After the falls the crowds thinned a bit and I could get up to about 10 miles per hour. Carefully, I avoided spooking the strollers near Widewater, easily one of the best parts of the entire 185 mile long park.

I finally cleared the swarm and brought my bike up to a 13.6 mile per hour cruising speed. Why 13.6? I don’t know. I just locked into that speed.

I am happy to report that the Cross Check loves the towpath. I can see many gravel rides in the future. (North Central Rail Trail? Anybody? Bueller?)

I was on autopilot all the way back to Georgetown. I switched over the paved Capital Crescent Trail at Fletchers Boat House. It has way too many tree roots until you get to the last mile which has been recently paved. Zoom.

K Street under the Whitehurst Freeway was a parking lot. I think we need to just ban cars in certain places on Sundays. They are just too big and clumsy. We could pile them up and burn them. We could invite all kinds of latter day hippies, techies, and spiritual whack jobs. Maybe we could do this in the desert. Rosslyn on a Sunday would work. We could call it “Burning Car”.  Maybe we could get the drum circle from Meridian Hill Park to come and not keep a beat.

The ride home retraced my northbound journey. The trails were not as busy as before. Behind the power plant near Old Town, the MVT goes through some blind curves. As I approached I rode my brakes. Sure enough a rider came around the curve on my side of the path. I avoided a head on collision for sure. The rider seemed shocked that passing two pedestrians on a blind curve might not work out so well. I do hope she doesn’t drive a school bus for a living.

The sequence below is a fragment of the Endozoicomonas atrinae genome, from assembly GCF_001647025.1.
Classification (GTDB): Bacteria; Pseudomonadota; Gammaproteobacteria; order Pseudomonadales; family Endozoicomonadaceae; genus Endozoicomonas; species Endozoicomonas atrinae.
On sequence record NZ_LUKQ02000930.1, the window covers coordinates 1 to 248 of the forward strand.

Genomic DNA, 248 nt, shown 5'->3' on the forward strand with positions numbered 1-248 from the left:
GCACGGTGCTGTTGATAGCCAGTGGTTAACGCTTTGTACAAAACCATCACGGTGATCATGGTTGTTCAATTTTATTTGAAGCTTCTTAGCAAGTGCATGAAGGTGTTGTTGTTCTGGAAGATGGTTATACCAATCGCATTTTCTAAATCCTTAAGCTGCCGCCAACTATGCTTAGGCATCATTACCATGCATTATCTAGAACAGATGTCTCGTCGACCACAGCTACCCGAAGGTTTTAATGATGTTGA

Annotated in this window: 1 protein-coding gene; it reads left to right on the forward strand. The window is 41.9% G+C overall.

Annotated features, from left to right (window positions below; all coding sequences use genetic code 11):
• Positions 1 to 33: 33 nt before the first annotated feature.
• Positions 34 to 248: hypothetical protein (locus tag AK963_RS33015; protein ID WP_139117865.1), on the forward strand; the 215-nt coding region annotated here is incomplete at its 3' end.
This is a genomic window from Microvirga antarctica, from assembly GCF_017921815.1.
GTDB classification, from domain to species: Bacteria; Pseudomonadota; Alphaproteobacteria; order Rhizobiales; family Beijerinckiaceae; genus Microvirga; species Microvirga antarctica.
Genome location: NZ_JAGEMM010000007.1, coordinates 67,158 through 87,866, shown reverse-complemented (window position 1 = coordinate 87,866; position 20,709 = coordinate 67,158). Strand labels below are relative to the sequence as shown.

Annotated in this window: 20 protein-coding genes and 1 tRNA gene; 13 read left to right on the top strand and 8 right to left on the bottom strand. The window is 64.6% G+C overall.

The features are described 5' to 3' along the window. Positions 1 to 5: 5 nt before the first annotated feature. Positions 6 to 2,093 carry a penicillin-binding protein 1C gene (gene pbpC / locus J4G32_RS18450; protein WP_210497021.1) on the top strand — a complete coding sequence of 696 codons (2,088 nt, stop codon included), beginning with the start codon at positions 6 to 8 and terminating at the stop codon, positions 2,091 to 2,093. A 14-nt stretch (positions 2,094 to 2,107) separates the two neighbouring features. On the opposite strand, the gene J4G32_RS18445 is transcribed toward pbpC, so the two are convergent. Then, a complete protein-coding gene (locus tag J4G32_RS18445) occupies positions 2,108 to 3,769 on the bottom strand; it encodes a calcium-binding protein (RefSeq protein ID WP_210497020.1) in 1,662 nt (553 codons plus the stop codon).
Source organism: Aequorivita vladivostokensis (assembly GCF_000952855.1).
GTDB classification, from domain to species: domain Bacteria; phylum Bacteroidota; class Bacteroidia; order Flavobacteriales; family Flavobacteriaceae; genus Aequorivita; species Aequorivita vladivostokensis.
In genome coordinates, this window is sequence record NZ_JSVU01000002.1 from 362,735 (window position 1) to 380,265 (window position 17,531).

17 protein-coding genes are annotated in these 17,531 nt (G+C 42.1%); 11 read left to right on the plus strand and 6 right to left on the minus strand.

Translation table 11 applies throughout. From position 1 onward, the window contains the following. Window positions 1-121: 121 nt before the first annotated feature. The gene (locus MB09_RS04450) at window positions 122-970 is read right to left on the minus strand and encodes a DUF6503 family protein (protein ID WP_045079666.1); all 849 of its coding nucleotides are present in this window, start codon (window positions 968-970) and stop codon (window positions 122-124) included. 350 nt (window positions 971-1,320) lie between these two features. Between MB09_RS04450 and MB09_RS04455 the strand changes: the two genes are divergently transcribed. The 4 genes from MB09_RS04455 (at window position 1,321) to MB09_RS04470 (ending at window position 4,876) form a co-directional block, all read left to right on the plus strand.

I rolled south on Union Street in Old Town. A police cruiser pulled out in front of me. I followed it to the intersection with Gibbon Street. This is where Alexandria police ticket cyclists for rolling through the stop sign. So I watched as patrol car 1414 rolled through the very same stop sign. It was the third such incident this week. The League of American Cyclists will soon designate Alexandria as a Bicycle Hypocritical City at the Silver level.

I rolled home with my lungs burning. The pollen and towpath dust had caught up to me and my asthma was really giving me a hard time.  I  made it home in a bit of discomfort with 69 miles on the odometer. This was easily my longest ride of the year.  But for the asthma attack I could have kept going. Let’s see if I wake up with any back issues tomorrow morning.

 

 

Fritterman Triathlon

I had no plan for the day. It started as most Saturdays. I ran the deck on the crossword puzzles in the paper. I screwed up the Sudoku. I drank all the coffee. With the important business of the day behind me, I decided to do a triathlon.

No, not the Ironman or even the Tinman. I did the Fritterman. It’s the suburban version.

First, event is the Hollin Hall Errandonnee. I rode my bike to the drug store. Then got a haircut. Then picked up ten pounds of birdseed. Then I rode home, stopping along the way to chat with Nancy Duley (on her awesome 1993 Hollands bike) and her friend Stephanie (on her blue bike of a sort I can’t recall). We stood in the road on a sidestreet and gabbed for ten or 15 minutes. (I do hope the folks driving by in SUVs could see that adults in suburbia can indeed function on a Saturday morning without 3,000 pounds of steel.) Then I rode home. Total mileage: 2 1/2 miles.

Back at home I snarfed an apple and went out for round two: the lawn mowing event. I actually like mowing the lawn. Like running and hiking (see below) it has a meditative aspect to it. And I refuse to pay people to do something I learned how to do during the Kennedy administration. I finished this event in 45 minutes.

After the lawn mowing (I came in first), I headed indoors for some nuked left overs. I watched the last three innings of the Nats game on the tube. (The Nats lost. Boo.)